I recently had the wonderful opportunity to interview author Adam Theberge as he gets ready to launch his newest release, The Demon. This is the third novel in his fantasy series, The Demon Plight Saga. In this interview he talks about his series and lets us have an inside look into his writing life.
Tell us a little bit about yourself.
I’m 39 and that’s not the worst of it. By the time this interview comes out I’ll be 40. Can you believe that? I guess age sometimes tells you a little bit about someone. I certainly don’t feel that old. You would also assume that by this point in life I must have gone through enough to contribute to my writing… and I have. I think that’s what helps all of us become better writers, focusing our experiences into our work.
I grew up just outside the City of Halifax, in Nova Scotia, Canada. I did all the things that kids out there do: climb trees, fall out of trees, hide behind trees... There are a lot of trees! Did I mention chopping wood? Yeah, that too!
When not playing outside, I was a voracious reader. Anything to do with magic or dragons. I think it was my fascination with fairytales that got me hooked. The idea of a mysterious world hidden just beyond my reach was something I always found intriguing.
And then I discovered Jane Yolen. She was my first foray into a dragon world. I became addicted. From there I moved into DragonLance, Xanth and Pern just to name a few. They, along with the X-men and Greek/Roman Mythology, sent my imagination into overdrive and inspired me to write.
Granted that was twenty years ago. In that period, I wrote blurbs here and there, worked several different jobs and went to university, but I never thought about becoming a full time author; not until recently.
Luckily I have a supportive husband who encouraged me to pursue a creative path and channel my crazy into my stories. Also, I have two awesome dogs. They keep me calm. Hopefully this wasn’t too much! I can ramble… how much space do we have?
I also forgot the part where I mention I’m a fantasy author!
What is the name of your latest book and what inspired it?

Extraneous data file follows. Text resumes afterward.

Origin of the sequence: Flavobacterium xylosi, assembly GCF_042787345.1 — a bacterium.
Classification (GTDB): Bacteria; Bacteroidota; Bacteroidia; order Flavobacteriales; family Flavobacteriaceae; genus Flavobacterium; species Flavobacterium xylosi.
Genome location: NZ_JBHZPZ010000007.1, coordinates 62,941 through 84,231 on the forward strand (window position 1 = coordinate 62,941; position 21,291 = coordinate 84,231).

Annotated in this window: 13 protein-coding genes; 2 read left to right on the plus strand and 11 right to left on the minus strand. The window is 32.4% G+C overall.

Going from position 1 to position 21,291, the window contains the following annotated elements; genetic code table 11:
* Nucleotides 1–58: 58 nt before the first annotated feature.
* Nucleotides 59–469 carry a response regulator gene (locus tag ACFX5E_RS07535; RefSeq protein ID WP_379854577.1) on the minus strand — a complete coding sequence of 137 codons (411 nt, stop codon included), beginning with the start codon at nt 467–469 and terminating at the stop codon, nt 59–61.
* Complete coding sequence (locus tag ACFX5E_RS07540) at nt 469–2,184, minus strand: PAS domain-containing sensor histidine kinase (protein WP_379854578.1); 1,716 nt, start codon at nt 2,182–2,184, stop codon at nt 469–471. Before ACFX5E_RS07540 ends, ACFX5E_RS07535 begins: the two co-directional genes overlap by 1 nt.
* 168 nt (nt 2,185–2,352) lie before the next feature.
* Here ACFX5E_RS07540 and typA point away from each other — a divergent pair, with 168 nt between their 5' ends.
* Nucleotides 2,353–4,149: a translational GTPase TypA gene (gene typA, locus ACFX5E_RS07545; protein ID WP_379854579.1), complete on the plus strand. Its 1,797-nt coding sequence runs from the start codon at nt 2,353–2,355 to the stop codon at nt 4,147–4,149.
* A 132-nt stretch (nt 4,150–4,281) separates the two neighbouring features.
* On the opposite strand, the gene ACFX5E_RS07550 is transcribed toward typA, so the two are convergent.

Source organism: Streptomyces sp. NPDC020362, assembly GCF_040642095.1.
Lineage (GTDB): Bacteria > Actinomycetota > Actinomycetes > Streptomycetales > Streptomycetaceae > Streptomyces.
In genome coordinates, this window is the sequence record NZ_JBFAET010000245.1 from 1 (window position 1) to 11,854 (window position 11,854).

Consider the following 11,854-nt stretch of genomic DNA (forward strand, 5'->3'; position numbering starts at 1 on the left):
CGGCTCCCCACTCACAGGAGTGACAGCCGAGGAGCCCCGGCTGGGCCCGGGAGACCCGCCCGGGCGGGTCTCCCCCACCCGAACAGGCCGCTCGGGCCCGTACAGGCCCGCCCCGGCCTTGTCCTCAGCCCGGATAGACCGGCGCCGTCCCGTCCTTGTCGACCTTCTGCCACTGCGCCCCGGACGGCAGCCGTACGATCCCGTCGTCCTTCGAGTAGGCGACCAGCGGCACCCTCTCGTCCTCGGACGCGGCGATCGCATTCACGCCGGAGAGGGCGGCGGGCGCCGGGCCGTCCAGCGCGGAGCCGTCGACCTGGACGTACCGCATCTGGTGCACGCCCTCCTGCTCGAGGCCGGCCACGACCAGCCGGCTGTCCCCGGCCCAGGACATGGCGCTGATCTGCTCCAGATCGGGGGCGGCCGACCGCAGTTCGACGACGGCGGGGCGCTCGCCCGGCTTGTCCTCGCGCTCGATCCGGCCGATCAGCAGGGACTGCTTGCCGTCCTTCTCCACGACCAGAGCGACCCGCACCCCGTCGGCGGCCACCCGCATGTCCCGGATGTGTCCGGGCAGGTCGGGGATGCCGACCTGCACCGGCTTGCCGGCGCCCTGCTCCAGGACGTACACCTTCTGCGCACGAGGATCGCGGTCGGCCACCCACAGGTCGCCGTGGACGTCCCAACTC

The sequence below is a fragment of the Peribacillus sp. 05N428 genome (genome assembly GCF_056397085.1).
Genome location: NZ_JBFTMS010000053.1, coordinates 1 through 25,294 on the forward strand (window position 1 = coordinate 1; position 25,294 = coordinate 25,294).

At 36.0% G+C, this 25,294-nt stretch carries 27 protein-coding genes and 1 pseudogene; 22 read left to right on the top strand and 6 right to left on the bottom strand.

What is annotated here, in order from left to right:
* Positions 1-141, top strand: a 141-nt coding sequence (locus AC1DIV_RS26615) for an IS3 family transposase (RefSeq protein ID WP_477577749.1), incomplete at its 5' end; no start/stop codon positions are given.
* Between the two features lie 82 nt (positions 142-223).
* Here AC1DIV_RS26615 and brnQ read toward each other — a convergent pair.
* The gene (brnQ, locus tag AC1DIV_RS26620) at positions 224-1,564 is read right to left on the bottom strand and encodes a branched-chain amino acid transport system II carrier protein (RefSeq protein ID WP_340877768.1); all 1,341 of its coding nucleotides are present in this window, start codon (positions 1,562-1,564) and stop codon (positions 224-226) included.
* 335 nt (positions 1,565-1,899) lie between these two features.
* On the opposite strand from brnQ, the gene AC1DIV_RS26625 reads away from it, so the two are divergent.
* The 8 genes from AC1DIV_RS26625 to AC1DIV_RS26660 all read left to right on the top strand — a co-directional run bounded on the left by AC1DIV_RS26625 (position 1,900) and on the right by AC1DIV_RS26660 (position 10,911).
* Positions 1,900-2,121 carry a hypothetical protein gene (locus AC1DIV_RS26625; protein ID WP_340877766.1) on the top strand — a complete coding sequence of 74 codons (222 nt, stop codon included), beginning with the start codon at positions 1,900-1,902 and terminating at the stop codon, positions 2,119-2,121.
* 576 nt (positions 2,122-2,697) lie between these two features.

My newest book is The Demon – Book 3 in The Demon Plight Saga. It was inspired by books 1 and 2… just kidding. When I wrote book 1 – The Well, I initially started by writing out all the things I knew about the universe in which the story takes place. I knew most of it would never be in the book, but I had to know the particulars anyway. Book 1 and Book 2 concentrated on just one side of the story. Book 3 was inspired by the side untold; from a different perspective.
How would you categorize your book?
It is fantasy for sure. Sword and Sorcery or Heroic to be specific.
Introduce us to your series main characters. What is it about these characters that appeal to you as a writer?
Book 1 – The Well, and Book 2 – The Cave both focus on Kalim. He is the solitary main character. He’s 19. His father died a year ago and since then he has been unmotivated, kind of lackluster. On top of that he has been having recurring dreams that are so real, yet otherworldly he isn’t sure what to make of them.
Kalim appeals to me because I know what it’s like to be depressed. How you can fall so deep into it that when an idea pops into your head that convinces you to try, you go for it. Even if that idea is preposterous. So he awakens from his doldrums to go out on this wild quest in search of answers to the riddle of why he’s having these dreams. A metaphor for how we are all in search of answers.
Book 3 – The Demon is about Dojé. She’s a bit nutty. A free spirit. She’s clumsy and easily distracted. She is also a good person… well she isn’t human, but I’ll say person for now. She is just fun to be around, that awkward sort of friend that makes you smile but you don’t quite understand them. I like her because she represents all the times you feel out of place and wish no one would notice.
How did the book come to be titled and how does it relate to the story?
I like simple titles. The Well was named because the dreams take place at the bottom of a well; that’s where the answers are. The Cave is named for similar reasons. A series of events, including a family dream journal and a demon chase, lead him into a strange cave. It’s here that things become even more peculiar and everything is thrown upside-down.